Gun rights supporters hold Saturday gathering
Smoke from grills and cigars wafted through the air Saturday morning as hundreds gathered in a grassy field just off U.S. 1 in eastern Moore County to voice their opposition to gun control.
Gathered in and around Ed’s Gun Shop in Vass, gun rights supporters from around the area came out sporting hats and shirts featuring American flags, declarations of love for their guns or their status as a veteran. One man was even dressed in colonial garb, right down to a wig and tricorner hat.
Part of a national push dubbed “Gun Appreciation Day,” Saturday’s event — which was hosted by the Moore Tea Citizens group and several other local organizations — focused mainly on criticizing gun control but also featured several public admonishments of other issues generally opposed by the Tea Party.
At least two petitions circulated at the event, including one to oppose gun control and any politicians who don’t, and one to support the Beaufort County Board of Commissioners, which passed a resolution Friday to actively fight federal gun control efforts and to call a nation-wide constitutional convention to address gun control and states’ rights.Also, on Friday, Lee County Sheriff Tracy Carter announced in a letter that he “will never by use of force or any other means, confiscate any firearms possessed by law abiding citizens of Lee County.”
Bob Mason, of the Moore Tea Citizens, said he doesn’t know how people can support gun control and also claim to respect the wishes of the Founding Fathers.
“We can’t understand what (gun control supporters) don’t understand about ‘shall not be infringed,’” he said, referring to the final words of the Second Amendment, which states in full that: A well regulated militia being necessary to the security of a free state, the right of the people to keep and bear arms shall not be infringed.
Mason — dressed in Revolution-era clothing, with a musket he made himself strapped across his back and a large American flag in his hands — said he thinks the Second Amendment is clear and anyone who says otherwise is trying too hard to find nonexistent loopholes.
Rob Wilkins, District Court judge for Moore, Randolph and Montgomery counties, agreed, noting the U.S. Supreme Court has recently struck down two gun control laws — albeit by 5-4 votes.
“From our cold, dead hands,” he said, opening a speech to the audience with a phrase often invoked by gun enthusiasts, shouting as he waved a small booklet. “Now, you’ll notice I’m not holding a gun in my hands, although I’ve got one nearby. I’m holding the Constitution.”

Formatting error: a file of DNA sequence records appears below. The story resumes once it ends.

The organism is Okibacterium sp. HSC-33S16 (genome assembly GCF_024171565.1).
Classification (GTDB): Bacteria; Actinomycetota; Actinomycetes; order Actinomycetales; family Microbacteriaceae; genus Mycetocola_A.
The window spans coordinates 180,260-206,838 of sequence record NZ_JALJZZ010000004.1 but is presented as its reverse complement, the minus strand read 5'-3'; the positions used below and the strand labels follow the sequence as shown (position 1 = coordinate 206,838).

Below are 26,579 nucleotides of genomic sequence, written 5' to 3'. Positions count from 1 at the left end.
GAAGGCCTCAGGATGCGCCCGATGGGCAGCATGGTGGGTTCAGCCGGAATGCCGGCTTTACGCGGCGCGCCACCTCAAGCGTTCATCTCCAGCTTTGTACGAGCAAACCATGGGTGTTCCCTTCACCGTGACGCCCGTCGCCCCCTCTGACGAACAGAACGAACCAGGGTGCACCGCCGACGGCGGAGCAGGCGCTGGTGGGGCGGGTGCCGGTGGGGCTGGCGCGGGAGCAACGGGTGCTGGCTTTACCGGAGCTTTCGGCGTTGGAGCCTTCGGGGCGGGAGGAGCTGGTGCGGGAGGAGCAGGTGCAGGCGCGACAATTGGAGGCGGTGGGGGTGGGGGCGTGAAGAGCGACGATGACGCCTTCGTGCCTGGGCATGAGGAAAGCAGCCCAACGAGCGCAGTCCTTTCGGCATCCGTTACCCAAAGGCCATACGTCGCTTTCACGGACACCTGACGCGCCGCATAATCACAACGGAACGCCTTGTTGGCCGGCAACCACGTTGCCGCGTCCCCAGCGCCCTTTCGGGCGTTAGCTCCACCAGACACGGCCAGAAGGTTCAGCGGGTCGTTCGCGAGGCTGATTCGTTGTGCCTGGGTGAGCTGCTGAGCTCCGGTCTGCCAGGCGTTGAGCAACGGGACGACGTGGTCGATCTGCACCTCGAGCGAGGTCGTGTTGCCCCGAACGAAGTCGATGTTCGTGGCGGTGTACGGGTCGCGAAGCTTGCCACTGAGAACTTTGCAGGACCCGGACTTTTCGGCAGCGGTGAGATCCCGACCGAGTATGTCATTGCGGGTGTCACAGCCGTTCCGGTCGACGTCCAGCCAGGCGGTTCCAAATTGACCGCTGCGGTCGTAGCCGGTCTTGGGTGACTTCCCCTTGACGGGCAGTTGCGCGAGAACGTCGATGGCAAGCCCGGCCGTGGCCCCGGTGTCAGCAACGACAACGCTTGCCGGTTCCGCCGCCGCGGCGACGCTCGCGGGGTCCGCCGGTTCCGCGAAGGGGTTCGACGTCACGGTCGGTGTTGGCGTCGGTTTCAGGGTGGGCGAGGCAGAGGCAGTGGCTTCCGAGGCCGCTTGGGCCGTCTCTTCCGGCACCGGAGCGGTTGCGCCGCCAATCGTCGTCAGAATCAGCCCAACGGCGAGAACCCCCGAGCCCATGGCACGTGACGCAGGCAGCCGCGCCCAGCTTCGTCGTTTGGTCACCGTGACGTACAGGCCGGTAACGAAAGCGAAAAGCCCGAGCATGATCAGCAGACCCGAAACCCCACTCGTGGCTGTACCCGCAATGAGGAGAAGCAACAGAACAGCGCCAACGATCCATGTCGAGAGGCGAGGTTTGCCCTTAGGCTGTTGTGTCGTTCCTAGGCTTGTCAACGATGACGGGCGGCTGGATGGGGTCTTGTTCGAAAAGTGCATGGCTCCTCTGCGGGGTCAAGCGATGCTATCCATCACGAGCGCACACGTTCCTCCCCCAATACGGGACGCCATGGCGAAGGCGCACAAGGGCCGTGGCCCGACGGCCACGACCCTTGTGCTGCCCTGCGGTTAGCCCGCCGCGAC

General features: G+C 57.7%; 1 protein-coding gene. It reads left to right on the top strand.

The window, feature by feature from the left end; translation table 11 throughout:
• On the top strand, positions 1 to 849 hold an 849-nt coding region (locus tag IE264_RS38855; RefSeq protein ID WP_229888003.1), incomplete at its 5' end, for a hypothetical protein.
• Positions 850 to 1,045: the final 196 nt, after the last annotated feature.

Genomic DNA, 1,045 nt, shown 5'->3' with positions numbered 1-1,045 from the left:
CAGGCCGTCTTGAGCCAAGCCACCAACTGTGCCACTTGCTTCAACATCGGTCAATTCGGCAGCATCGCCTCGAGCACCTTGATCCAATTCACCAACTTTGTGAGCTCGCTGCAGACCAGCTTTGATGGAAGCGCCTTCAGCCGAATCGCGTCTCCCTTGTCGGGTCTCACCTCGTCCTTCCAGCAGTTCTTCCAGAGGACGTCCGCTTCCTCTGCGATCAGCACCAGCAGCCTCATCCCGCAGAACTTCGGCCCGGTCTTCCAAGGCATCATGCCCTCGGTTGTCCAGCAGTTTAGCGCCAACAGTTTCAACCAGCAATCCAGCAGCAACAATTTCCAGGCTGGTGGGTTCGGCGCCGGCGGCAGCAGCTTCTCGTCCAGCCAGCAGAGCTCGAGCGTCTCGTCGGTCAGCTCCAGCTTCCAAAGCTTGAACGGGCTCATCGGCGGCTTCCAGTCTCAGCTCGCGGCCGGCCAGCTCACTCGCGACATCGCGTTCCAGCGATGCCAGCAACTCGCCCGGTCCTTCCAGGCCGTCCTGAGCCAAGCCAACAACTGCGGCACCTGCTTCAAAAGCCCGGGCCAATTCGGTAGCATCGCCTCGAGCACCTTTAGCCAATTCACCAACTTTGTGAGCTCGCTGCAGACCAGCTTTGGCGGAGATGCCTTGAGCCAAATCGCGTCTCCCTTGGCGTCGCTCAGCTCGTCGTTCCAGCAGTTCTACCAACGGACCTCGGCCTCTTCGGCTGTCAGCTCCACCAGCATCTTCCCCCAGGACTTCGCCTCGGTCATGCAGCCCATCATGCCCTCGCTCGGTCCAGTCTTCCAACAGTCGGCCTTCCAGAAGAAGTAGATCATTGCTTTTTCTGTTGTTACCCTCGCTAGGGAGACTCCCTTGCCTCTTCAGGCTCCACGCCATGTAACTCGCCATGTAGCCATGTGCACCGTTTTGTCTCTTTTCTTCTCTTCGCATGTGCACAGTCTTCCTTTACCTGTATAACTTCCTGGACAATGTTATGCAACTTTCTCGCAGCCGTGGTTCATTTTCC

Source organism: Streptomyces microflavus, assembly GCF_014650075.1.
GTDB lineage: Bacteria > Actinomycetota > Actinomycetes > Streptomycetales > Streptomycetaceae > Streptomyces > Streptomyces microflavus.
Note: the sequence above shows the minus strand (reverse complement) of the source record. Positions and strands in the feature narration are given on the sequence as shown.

He went on to say any effort to enact gun control would be an afront to the Constitution and to human rights in general.
“We have got a natural, God-given right to defend ourselves,” said Wilkins, a former commander in the U.S. Coast Guard. “All this does – the Second Amendment — is codify that.”
Wilkins was followed by other speakers, including local N.C. Senator Ronald Rabin, a former Army colonel who said the oaths he took in the military should apply to everyone, veteran or not.
“All of us are supposed to support and defend the Constitution, which is what this meeting is all about,” he said.
Inside the store, dozens of people came to make a purchase or to simply ask questions. They ranged from aficionados to novices, with one older woman asking an employee to explain what exactly a revolver was, while others came with lists of all the specific features they were looking for in a new firearm.
Back outside, the crowd agreed on one acceptable definition of gun control, approving with loud applause when Wilkins said: “Gun control, to me, means you hit what you shoot at.”
That message didn’t seem to extend 60 miles away in Raleigh, where two people were shot and injured at a gun show at the State Fairgrounds at about the same time Wilkins was giving his speech. According to multiple news reports, a pistol apparently went off accidentally when a law enforcement officer was trying to unload it at a security checkpoint.